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How lockdown helped universities become more accessible to disabled students

01 Oct 2022 6 minute read
Bethany Handley

Bethany Handley

Disabled students have been calling for universities to offer teaching both online and in person for years. Over lockdown, universities did what was “impossible”.

Disabled students, for the first time, had the resources we needed to learn at home at our own pace, and we proved what is possible when learning is accessible. However, many universities are reverting to fully in-person teaching and many barriers remain for disabled students.

I have recently graduated from Cardiff University with a Journalism and English Literature BA. Without the pandemic and the adoption of online learning, I would not have graduated due to the barriers I experienced as a disabled student.

However, students should not have to choose to study remotely due to access barriers; students should be able to access online learning on days they need to stay at home.

I work at Diverse Cymru: a charity promoting equality for all in Wales. Under the Equality Act 2010, which replaced previous anti-discrimination legislation (including the Disability Discrimination Act 1995), universities have a legal requirement to ensure Disabled students are not discriminated against and can access universities as non-disabled students can.


However, at Diverse Cymru, we know that Disabled students continue to experience many barriers to education that do not impact on non-disabled students in the same way.

From timetables that do not reflect the challenge of moving between university locations and poor lift maintenance to a lack of Disabled toilets, many physical barriers remain.

Ceri-Anne was in her second year at Royal Holloway studying Drama and Creative Writing when the pandemic hit. Her chronic illness results in pain, fatigue and mobility difficulties.

There were days when she “physically couldn’t go in” which led Ceri-Anne feeling like she was “lagging behind…everyone else was going in.”

“(Universities) are putting barriers into place,” says Alexandra who is studying Neuroscience at Cardiff University and uses a wheelchair. “I’ve had to waste all my energy working out how to access lectures, seminars, fighting for access. (Universities) are stunting my progress and what I can achieve.”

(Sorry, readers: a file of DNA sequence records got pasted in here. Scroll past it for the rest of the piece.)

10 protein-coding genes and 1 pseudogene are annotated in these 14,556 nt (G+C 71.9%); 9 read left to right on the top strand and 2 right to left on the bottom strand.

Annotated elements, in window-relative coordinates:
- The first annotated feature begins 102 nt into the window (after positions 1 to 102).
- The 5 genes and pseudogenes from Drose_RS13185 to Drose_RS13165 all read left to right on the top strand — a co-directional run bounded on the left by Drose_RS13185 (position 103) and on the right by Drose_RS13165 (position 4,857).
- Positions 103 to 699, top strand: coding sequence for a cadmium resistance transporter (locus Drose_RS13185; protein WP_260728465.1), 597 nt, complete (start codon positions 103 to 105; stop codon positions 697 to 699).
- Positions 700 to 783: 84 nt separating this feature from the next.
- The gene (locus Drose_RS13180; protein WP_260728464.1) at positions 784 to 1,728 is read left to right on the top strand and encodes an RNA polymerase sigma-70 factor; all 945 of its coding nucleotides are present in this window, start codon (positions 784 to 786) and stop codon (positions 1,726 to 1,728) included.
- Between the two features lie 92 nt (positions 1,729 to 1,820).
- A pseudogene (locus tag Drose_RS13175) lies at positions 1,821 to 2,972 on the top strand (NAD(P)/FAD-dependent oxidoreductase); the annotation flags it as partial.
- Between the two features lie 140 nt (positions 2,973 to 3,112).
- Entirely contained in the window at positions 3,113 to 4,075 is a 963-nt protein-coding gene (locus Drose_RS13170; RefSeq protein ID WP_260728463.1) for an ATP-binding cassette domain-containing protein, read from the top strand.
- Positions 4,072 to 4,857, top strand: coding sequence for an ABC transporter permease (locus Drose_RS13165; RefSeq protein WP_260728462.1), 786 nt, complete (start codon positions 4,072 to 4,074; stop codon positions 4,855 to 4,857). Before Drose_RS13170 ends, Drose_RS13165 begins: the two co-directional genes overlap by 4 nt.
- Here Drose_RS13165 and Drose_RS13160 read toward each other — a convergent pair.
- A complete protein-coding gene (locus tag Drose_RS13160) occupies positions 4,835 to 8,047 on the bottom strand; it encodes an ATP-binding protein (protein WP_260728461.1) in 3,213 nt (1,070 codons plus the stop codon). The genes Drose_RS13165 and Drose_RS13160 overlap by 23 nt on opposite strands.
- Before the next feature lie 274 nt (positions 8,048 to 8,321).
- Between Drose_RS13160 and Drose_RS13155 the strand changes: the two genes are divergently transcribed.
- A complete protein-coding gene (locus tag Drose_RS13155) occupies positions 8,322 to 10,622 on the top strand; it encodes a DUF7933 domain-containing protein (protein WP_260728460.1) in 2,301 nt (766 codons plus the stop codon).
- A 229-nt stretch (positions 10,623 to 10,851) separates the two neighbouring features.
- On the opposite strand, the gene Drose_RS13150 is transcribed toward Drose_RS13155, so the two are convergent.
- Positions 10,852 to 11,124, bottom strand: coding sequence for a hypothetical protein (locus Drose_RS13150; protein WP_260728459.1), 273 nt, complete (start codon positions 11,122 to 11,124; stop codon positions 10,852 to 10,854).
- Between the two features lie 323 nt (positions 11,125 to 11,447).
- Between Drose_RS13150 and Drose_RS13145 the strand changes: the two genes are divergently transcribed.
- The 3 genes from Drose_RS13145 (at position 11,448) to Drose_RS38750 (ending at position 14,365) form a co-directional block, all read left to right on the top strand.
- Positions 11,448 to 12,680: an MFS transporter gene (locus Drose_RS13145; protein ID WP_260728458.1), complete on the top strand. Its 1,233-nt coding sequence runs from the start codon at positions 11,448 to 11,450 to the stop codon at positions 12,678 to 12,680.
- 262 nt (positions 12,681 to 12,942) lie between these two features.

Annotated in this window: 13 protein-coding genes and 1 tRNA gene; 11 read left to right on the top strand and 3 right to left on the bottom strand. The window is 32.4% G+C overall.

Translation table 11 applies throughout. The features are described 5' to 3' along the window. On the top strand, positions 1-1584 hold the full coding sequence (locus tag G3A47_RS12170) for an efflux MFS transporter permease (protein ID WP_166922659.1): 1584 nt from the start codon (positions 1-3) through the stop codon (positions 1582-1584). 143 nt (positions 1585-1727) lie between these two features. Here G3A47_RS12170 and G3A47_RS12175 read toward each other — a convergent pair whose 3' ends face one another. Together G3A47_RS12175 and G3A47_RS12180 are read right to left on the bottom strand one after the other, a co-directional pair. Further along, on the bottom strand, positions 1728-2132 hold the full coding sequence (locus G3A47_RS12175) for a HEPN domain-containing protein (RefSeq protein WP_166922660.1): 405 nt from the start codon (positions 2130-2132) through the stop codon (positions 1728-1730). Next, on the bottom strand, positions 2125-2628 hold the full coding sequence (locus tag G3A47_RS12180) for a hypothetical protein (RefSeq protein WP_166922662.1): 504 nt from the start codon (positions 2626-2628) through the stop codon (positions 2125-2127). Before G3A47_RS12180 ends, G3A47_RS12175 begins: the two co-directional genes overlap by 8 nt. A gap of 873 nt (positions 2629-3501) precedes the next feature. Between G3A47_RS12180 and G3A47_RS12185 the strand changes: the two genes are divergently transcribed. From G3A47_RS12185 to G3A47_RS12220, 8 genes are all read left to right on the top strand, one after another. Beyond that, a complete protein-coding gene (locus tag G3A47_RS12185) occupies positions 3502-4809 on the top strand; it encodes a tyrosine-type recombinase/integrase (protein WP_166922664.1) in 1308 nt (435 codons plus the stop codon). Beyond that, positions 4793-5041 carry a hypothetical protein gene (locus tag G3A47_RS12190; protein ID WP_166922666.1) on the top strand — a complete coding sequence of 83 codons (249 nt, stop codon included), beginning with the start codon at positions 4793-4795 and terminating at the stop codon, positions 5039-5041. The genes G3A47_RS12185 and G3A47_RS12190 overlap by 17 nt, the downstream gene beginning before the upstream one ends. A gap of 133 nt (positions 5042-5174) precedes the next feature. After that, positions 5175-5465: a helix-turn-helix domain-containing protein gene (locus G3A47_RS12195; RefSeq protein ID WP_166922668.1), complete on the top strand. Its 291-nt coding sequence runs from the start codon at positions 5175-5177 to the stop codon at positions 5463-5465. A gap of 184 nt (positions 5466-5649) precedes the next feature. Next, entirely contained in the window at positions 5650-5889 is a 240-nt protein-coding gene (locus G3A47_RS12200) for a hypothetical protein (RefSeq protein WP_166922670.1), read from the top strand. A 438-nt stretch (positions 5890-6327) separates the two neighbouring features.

The pandemic saw universities rapidly adapt to offer learning online, removing many barriers to education for disabled students. 69.9% of disabled students in the UK say online learning is equally or more accessible compared to in-person learning.

“Just having the option (during Covid) to study online alleviated so much physical discomfort and pain,” says Ceri-Anne.

Emily was diagnosed with Chronic Fatigue Syndrome when she was 16. Lockdown meant she studied for her A Levels at home.

“I don’t think I could have got my levels, if I didn’t have the access to do it from my bed,” she says.

“I found the quality of my work increased because I didn’t have to spend all my energy on walking into college or having the stimulus of classrooms.”

Online learning. Photo by The Open University is licensed under CC BY-NC-ND 2.0.

Studying Occupational Therapy at Cardiff University, Emily found online learning enriched her learning: “I could pause it. I could slow it down. I could do 10 minutes in the lecture, rest and come back to it. Even if I didn’t have a disability, just being able to pause it and write notes was amazing.”

Online learning also helps students to access the full university experience rather than being forced to choose between studying or socialising.

“I could still have the social side, which is really important,” says Emily. “I find my condition does really neglect the social side.”